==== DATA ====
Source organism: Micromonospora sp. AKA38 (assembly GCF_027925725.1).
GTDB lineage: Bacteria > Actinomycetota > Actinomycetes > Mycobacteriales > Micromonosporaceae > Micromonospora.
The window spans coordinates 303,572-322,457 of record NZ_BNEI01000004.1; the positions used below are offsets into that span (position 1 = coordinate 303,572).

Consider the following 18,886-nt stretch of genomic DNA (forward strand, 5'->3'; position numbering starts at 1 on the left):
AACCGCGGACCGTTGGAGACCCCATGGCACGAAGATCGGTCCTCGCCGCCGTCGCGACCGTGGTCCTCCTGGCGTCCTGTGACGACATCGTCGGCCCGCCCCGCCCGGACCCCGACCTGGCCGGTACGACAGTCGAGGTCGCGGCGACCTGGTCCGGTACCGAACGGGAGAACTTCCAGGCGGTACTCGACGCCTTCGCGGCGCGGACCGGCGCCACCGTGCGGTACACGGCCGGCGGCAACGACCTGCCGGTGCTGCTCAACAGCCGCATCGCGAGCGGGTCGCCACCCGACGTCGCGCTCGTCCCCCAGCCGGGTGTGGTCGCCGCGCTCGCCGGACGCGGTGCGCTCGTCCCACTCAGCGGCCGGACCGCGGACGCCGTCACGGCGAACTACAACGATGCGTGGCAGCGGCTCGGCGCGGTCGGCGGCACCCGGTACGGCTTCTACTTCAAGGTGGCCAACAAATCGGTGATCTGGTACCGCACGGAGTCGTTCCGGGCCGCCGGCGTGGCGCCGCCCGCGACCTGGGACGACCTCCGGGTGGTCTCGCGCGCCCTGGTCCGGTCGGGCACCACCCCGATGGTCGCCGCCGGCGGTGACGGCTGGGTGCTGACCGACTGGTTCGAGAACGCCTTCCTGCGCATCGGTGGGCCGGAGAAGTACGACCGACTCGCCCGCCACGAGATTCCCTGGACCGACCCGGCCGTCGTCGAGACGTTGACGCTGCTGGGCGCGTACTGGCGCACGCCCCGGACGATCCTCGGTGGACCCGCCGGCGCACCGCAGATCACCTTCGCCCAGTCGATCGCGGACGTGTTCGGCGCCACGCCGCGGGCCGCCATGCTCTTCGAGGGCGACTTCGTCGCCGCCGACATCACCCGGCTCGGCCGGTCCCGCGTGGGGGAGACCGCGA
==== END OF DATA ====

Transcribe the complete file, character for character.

Source organism: Micromonospora sp. AKA38 (assembly GCF_027925725.1).
GTDB lineage: Bacteria > Actinomycetota > Actinomycetes > Mycobacteriales > Micromonosporaceae > Micromonospora.
The window spans coordinates 303,572-322,457 of record NZ_BNEI01000004.1; the positions used below are offsets into that span (position 1 = coordinate 303,572).

Consider the following 18,886-nt stretch of genomic DNA (forward strand, 5'->3'; position numbering starts at 1 on the left):
AACCGCGGACCGTTGGAGACCCCATGGCACGAAGATCGGTCCTCGCCGCCGTCGCGACCGTGGTCCTCCTGGCGTCCTGTGACGACATCGTCGGCCCGCCCCGCCCGGACCCCGACCTGGCCGGTACGACAGTCGAGGTCGCGGCGACCTGGTCCGGTACCGAACGGGAGAACTTCCAGGCGGTACTCGACGCCTTCGCGGCGCGGACCGGCGCCACCGTGCGGTACACGGCCGGCGGCAACGACCTGCCGGTGCTGCTCAACAGCCGCATCGCGAGCGGGTCGCCACCCGACGTCGCGCTCGTCCCCCAGCCGGGTGTGGTCGCCGCGCTCGCCGGACGCGGTGCGCTCGTCCCACTCAGCGGCCGGACCGCGGACGCCGTCACGGCGAACTACAACGATGCGTGGCAGCGGCTCGGCGCGGTCGGCGGCACCCGGTACGGCTTCTACTTCAAGGTGGCCAACAAATCGGTGATCTGGTACCGCACGGAGTCGTTCCGGGCCGCCGGCGTGGCGCCGCCCGCGACCTGGGACGACCTCCGGGTGGTCTCGCGCGCCCTGGTCCGGTCGGGCACCACCCCGATGGTCGCCGCCGGCGGTGACGGCTGGGTGCTGACCGACTGGTTCGAGAACGCCTTCCTGCGCATCGGTGGGCCGGAGAAGTACGACCGACTCGCCCGCCACGAGATTCCCTGGACCGACCCGGCCGTCGTCGAGACGTTGACGCTGCTGGGCGCGTACTGGCGCACGCCCCGGACGATCCTCGGTGGACCCGCCGGCGCACCGCAGATCACCTTCGCCCAGTCGATCGCGGACGTGTTCGGCGCCACGCCGCGGGCCGCCATGCTCTTCGAGGGCGACTTCGTCGCCGCCGACATCACCCGGCTCGGCCGGTCCCGCGTGGGGGAGACCGCGA